From Roofer to Developer: How Anyone Can Make a Game

By Leon Hurley on at

This is The Escapists, made by one person, Chris Davis, who gave up a career as a builder to become a developer. He's done what many can only dream of doing, turning a hobby into a job. I chatted to Chris recently about the new game and making the transition from game player to game maker.

Prior to releasing his first game, Spud's Quest, Chris was a builder. But he left that behind after a modest but successful Kickstarter and "decided to go with the game development thing and quit roofing". That's led to The Escapists and a publishing deal with Team 17 that'll sees his new baby hit Steam Early Access soon.

For many people this is the dream. They're spurred on by stories of critical and financial success, or simply job satisfaction. In recent years it's become less of an exclusively 'professional developer' thing. For every Mike Bithell or Lucas Pope, both former industry devs turned indie, there's a Tom Francis, an ex-game journalist. Or Chris, whose pre-game development history consisted of putting the tops on houses.

So how's that work?

"I was just doing it as a hobby," he explains. "Since I was young I was always interested. Making little games here and there. When I was a kid it was BASIC, that was the language. I used to just do little things, muck around, but I never really made a proper game". Now he uses Multimedia Fusion (also used by Roll7 to make OlliOlli), one of the many programs like Game Maker and Unity making development accessible to anyone.

Those last two are responsible for games like Spelunky, Gunpoint and Nuclear Throne (Game Maker), or Volume, The Forrest and Hearthstone (Unity). These are powerful tools available to anyone, and they are increasingly ensuring that development isn't locked away in a tower, its access restricted by specialist training, equipment or retail models.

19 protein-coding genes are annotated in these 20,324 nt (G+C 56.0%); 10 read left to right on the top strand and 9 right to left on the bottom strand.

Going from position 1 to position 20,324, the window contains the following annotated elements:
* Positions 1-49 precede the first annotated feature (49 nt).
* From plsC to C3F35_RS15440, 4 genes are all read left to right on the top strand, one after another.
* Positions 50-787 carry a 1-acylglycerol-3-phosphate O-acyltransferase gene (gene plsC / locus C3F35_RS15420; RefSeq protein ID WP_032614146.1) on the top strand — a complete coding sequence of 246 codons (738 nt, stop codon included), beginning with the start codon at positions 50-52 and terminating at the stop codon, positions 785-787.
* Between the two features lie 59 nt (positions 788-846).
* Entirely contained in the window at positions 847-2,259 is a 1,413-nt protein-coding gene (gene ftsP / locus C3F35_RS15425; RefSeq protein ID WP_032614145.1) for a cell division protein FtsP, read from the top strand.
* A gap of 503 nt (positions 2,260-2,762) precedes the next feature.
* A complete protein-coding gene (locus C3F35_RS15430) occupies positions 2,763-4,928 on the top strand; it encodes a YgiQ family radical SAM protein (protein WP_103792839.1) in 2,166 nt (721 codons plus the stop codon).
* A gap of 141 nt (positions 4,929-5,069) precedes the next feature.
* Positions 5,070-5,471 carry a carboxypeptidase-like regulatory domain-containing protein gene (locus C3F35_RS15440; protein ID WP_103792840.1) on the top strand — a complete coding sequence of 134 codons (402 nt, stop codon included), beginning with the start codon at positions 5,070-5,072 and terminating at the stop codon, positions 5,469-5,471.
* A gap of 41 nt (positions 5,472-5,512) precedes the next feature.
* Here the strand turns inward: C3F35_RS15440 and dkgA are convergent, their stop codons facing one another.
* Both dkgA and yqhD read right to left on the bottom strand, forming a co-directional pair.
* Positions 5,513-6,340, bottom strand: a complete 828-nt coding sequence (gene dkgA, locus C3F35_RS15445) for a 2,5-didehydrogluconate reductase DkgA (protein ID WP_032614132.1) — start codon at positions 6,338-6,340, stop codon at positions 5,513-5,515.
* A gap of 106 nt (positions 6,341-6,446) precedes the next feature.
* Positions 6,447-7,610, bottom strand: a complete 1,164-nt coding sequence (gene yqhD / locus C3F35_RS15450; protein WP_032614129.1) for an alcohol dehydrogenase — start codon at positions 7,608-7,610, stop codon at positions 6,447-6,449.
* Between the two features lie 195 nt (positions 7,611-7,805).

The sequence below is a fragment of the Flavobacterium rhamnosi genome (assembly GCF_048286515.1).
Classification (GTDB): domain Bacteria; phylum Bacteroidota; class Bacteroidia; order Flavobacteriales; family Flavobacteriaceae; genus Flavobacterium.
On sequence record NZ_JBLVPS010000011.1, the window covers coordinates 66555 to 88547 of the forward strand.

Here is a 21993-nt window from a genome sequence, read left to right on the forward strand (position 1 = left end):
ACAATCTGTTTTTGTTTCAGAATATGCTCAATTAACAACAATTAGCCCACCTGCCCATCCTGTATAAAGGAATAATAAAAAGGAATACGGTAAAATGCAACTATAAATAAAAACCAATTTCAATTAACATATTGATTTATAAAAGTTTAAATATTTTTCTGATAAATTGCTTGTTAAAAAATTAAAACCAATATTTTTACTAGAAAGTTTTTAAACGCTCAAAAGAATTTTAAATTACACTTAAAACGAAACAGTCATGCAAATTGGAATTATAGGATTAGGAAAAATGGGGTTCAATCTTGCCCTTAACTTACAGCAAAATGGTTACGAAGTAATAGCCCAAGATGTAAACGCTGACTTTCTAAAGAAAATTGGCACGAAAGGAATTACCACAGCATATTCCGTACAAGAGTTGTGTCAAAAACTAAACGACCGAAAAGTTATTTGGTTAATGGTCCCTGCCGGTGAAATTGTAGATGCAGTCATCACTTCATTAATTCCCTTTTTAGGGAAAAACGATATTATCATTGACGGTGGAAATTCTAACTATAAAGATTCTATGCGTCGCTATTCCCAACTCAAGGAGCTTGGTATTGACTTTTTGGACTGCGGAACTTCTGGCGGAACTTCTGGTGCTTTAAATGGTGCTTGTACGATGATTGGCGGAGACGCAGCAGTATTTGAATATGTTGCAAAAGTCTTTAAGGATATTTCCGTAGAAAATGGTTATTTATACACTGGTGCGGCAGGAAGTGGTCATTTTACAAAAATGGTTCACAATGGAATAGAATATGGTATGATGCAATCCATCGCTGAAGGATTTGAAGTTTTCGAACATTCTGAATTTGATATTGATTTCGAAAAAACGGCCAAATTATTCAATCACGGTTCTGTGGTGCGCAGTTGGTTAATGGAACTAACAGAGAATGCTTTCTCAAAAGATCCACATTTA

For Chris the transition was all about "just taking that step". While his first game was initially a slow-burning hobby project for eight years, the successful Kickstarter enabled the move into full time development. "You've got to be in a position to be able to do that, because you’re not going to be financially supported that much [at] first," he explains.

Chris puts his own escape down to two things. Firstly, he didn't ask for a lot; a £5,000 goal ultimately saw over £6,000 pledged. Secondly, the game's heavily Dizzy-influenced look caught not only the attention of the press but also that of the original creators of the series. "Halfway through my campaign The Oliver Twins started their own Dizzy Kickstarter and that brought a lot of traffic on to my game and helped it cross the line".

But the move into professional game development wasn't without a sacrifice. "I basically skimped on my lifestyle while I built it", says Chris. "I've not got a lot of responsibilities so it was enough for me to live off on while I developed it, get a bit of sales and move on to the next game."